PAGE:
Author: Henri Azibert
A few months back we looked at generational trends among workers, but on an organizational level, similar trends can be detected. Indeed, an organization’s culture changes and evolves over time, and the transition can be seamless as stockholder’s reports like to portray. But is it always?
As market trends and technology changes, a corporation or organization that is based on a specific technology (or operates within these markets) must adapt. Efficiency must increase, pricing must decrease, speed to market is quickened, delivery methods change, etc.
The organization may have started from some new unique technology or product that provided a significant advantage. It then grew from a small local supplier to a worldwide presence; but the transformation did not occur without some major detours. How to stumble is not too difficult to imagine.
The strong initial engineering focus started to fade. The quality department minimized its inspection program and replaced it with generic statistical methods and dock-to-stock programs. In the process, it lost its ability to identify significant problems or the steps to remedy them. Long-term employees retired and new employees training plans never made it into the budget as flashy new equipment was purchased at great expense.
Some market downturns forced layoffs of experienced workers, and when favorable conditions returned, it was difficult to replace the lost skilled labor. While at some point the wealth of the enterprise was its workforce, the newly hired top-heavy management saw no benefit inside and started to look outside for innovation and imagination.
Instead of promoting and supporting in-house development, the preference shifts to the acquisition of some successful start-up. It is then saddled with complex procedures and processes that negate all the benefits of the light and responsive organization that fostered innovation in the first place. The lack of success is approached with the latest fad or problem-solving method, led by experts in the process saddled by a total lack of understanding of the product or technology. Recipe solutions developed for other problems are forced with damaging results. Finance places short-term profit over long-term growth. And growth does come, but it is negative.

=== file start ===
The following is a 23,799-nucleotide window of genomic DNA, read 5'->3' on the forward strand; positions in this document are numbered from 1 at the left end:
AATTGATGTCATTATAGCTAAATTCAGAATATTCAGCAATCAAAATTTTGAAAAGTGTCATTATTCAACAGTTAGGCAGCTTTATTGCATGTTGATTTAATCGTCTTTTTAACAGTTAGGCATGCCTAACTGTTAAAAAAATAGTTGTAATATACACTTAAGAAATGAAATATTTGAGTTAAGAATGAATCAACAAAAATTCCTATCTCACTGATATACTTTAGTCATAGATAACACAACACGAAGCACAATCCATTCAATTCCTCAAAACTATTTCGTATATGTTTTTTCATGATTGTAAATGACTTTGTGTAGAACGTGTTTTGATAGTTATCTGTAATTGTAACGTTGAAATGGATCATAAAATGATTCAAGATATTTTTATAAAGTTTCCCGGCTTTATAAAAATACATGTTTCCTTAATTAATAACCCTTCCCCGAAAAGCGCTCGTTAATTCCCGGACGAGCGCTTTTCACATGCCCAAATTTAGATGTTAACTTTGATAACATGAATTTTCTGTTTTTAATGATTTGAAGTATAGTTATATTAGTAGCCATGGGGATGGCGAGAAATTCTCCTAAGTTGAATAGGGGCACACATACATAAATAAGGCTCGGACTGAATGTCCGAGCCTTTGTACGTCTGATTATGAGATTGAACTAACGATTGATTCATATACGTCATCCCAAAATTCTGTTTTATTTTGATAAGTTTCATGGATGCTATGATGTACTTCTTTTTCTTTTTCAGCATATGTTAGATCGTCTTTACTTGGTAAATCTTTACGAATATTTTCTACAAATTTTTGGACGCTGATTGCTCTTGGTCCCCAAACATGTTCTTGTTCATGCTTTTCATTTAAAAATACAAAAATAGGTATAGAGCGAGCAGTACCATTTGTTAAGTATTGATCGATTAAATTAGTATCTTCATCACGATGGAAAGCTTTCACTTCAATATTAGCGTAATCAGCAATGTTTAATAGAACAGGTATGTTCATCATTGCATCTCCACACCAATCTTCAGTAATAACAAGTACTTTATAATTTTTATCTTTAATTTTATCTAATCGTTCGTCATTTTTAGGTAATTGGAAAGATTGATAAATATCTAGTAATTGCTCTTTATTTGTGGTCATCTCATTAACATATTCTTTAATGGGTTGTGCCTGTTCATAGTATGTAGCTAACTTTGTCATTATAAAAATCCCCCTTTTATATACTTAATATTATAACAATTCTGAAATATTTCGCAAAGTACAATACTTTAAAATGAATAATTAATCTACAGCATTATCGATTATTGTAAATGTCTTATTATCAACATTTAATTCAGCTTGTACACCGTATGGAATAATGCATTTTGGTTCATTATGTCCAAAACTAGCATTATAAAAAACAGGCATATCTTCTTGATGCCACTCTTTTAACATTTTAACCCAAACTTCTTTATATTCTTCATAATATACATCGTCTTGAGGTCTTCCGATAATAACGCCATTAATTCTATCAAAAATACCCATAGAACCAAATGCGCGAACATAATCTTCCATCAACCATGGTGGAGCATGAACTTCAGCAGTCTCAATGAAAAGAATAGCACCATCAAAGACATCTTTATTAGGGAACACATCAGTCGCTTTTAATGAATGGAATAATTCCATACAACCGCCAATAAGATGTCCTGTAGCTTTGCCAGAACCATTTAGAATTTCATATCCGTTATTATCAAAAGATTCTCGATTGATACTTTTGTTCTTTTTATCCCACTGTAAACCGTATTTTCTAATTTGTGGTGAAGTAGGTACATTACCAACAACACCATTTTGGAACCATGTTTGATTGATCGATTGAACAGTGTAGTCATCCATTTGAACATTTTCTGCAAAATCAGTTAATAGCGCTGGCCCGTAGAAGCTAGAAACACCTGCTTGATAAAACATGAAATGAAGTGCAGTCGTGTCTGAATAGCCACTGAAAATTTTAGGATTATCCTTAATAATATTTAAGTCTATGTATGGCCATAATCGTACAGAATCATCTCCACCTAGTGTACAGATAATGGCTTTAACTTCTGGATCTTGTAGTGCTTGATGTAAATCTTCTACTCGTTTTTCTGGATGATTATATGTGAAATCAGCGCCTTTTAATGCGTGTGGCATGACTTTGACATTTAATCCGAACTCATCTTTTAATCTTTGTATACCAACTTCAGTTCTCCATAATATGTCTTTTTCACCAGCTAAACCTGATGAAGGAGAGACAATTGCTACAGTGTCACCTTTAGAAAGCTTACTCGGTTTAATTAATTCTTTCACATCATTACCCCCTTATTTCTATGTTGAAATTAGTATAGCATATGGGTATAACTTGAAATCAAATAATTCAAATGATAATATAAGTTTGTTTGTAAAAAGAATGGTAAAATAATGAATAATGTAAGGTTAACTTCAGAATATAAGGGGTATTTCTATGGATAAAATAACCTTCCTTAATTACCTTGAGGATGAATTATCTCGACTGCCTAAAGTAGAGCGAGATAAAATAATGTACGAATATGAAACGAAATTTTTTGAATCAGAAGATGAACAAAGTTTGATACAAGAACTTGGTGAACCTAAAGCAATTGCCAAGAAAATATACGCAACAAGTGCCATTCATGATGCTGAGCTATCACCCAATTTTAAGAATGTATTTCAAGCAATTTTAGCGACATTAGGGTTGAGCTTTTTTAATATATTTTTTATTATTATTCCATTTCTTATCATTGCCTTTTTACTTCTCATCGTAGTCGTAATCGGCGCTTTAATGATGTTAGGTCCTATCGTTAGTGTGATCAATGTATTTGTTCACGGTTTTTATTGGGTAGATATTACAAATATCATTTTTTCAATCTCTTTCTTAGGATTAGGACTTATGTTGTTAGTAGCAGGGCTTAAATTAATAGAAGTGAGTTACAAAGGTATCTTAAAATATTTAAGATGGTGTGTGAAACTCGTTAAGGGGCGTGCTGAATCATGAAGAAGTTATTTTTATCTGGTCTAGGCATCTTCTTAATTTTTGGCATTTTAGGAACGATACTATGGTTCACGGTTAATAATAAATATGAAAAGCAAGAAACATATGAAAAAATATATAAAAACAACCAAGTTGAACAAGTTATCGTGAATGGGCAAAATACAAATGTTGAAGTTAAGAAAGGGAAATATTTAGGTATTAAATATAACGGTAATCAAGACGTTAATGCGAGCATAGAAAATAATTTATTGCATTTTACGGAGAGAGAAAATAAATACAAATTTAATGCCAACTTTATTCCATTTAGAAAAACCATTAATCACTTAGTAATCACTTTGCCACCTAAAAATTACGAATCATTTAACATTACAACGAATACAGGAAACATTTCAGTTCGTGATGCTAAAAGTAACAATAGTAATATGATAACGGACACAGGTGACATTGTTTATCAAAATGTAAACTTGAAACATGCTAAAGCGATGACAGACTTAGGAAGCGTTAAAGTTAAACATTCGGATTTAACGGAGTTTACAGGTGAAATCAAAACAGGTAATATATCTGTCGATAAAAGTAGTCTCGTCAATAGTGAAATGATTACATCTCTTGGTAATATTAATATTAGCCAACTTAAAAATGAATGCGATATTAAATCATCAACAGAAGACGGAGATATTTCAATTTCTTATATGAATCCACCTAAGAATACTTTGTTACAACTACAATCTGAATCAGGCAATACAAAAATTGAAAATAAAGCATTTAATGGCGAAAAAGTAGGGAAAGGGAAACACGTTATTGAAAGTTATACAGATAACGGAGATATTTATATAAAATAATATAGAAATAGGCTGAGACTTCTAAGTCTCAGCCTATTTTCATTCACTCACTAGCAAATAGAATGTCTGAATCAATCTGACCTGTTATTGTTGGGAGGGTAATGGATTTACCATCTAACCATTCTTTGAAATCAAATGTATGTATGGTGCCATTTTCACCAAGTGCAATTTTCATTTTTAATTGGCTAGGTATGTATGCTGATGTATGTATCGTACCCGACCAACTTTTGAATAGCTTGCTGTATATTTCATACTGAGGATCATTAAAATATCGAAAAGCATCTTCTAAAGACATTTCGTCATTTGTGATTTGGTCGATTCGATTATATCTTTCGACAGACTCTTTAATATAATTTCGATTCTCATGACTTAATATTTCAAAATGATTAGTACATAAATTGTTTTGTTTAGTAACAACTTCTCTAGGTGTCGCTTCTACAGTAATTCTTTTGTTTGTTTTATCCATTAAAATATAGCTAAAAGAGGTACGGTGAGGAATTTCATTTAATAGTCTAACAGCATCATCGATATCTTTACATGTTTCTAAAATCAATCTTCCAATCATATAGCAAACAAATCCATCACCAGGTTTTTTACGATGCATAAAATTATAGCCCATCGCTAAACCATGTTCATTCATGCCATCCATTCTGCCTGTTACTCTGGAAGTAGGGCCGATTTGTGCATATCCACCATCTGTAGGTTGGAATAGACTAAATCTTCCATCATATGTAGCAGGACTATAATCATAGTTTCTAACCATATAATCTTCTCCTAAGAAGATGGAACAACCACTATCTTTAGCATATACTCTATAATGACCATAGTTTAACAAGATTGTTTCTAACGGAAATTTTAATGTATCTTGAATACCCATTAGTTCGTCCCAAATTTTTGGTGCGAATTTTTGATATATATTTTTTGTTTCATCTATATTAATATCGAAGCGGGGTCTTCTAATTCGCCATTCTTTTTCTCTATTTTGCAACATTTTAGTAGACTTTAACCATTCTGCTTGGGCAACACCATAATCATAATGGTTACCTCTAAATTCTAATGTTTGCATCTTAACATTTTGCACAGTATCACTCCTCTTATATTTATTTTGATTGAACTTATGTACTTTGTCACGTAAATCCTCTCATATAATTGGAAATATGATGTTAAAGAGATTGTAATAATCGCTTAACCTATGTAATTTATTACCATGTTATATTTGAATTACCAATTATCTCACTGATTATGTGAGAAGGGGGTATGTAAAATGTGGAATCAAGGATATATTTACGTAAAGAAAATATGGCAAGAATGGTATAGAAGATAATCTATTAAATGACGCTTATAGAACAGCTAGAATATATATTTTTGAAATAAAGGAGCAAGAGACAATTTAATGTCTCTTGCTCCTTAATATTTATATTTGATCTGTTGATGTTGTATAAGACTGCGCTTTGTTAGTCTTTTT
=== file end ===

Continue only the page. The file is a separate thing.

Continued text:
How to adapt is much simpler, and a lot more rewarding.
The first realization is that there are no magic answers or silver bullets. Hard work and sustained focus are crucial. There is very little glamour in this approach, but it is effective. Just as essential comes the understanding of how the organization has grown over time. This allows the organization to put emphasis on development of the good and productive, work on the mediocre, and abandon the bad.
A long-term goal is established as a beacon. Nothing complicated; growth and long-term profit will suffice. Distractions are avoided, although there is no fear to be opportunistic. If a good opportunity presents itself, it is embraced. It can lead to more opportunities.
In case of a market downturn, the focus remains on efficiency and retaining the core expertise. In-house development of product and process is re-energized. The sense of identity is fostered with investment in manpower, worker development, as well as equipment. This is where intimate knowledge of the people, the process, and the technology pays off.
Instead of management to extinction, leadership that is bold and visionary brings greatness in sight. New technology is enthusiastically embraced with a voracious appetite for all the changes in the technical world – whether it be product, distribution, or communication channels. Suspicion of the trendy prevents adoption of the burdensome in favor of the useful.
Looking to the future and not the past creates the successful future from the past.